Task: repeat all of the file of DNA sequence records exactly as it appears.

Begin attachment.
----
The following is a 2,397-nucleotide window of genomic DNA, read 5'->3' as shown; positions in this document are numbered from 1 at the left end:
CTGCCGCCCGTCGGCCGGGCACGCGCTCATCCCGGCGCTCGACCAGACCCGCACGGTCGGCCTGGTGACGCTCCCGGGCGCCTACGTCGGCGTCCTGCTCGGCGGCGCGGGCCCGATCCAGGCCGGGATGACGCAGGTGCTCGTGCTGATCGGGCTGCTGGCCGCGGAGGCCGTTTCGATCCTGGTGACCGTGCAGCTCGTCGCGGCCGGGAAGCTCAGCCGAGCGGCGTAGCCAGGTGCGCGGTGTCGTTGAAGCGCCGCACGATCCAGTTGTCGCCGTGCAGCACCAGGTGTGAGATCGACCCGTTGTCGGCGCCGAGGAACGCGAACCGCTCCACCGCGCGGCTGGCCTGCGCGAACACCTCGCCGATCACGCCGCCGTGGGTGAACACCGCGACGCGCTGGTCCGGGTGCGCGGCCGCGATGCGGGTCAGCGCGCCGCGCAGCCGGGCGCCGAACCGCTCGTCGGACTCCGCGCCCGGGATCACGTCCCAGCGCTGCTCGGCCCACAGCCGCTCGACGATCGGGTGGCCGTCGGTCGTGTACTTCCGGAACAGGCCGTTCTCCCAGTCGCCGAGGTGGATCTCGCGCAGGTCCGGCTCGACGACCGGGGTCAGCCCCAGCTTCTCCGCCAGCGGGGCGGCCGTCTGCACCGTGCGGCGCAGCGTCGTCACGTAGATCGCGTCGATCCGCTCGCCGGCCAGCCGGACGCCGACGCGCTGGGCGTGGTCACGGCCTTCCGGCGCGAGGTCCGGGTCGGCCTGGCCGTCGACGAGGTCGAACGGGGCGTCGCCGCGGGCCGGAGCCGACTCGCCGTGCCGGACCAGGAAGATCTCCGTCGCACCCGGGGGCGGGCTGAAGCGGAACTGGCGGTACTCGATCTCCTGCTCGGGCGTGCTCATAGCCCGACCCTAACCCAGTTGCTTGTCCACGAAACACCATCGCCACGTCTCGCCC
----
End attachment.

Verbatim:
The following is a 2,397-nucleotide window of genomic DNA, read 5'->3' as shown; positions in this document are numbered from 1 at the left end:
CTGCCGCCCGTCGGCCGGGCACGCGCTCATCCCGGCGCTCGACCAGACCCGCACGGTCGGCCTGGTGACGCTCCCGGGCGCCTACGTCGGCGTCCTGCTCGGCGGCGCGGGCCCGATCCAGGCCGGGATGACGCAGGTGCTCGTGCTGATCGGGCTGCTGGCCGCGGAGGCCGTTTCGATCCTGGTGACCGTGCAGCTCGTCGCGGCCGGGAAGCTCAGCCGAGCGGCGTAGCCAGGTGCGCGGTGTCGTTGAAGCGCCGCACGATCCAGTTGTCGCCGTGCAGCACCAGGTGTGAGATCGACCCGTTGTCGGCGCCGAGGAACGCGAACCGCTCCACCGCGCGGCTGGCCTGCGCGAACACCTCGCCGATCACGCCGCCGTGGGTGAACACCGCGACGCGCTGGTCCGGGTGCGCGGCCGCGATGCGGGTCAGCGCGCCGCGCAGCCGGGCGCCGAACCGCTCGTCGGACTCCGCGCCCGGGATCACGTCCCAGCGCTGCTCGGCCCACAGCCGCTCGACGATCGGGTGGCCGTCGGTCGTGTACTTCCGGAACAGGCCGTTCTCCCAGTCGCCGAGGTGGATCTCGCGCAGGTCCGGCTCGACGACCGGGGTCAGCCCCAGCTTCTCCGCCAGCGGGGCGGCCGTCTGCACCGTGCGGCGCAGCGTCGTCACGTAGATCGCGTCGATCCGCTCGCCGGCCAGCCGGACGCCGACGCGCTGGGCGTGGTCACGGCCTTCCGGCGCGAGGTCCGGGTCGGCCTGGCCGTCGACGAGGTCGAACGGGGCGTCGCCGCGGGCCGGAGCCGACTCGCCGTGCCGGACCAGGAAGATCTCCGTCGCACCCGGGGGCGGGCTGAAGCGGAACTGGCGGTACTCGATCTCCTGCTCGGGCGTGCTCATAGCCCGACCCTAACCCAGTTGCTTGTCCACGAAACACCATCGCCACGTCTCGCCC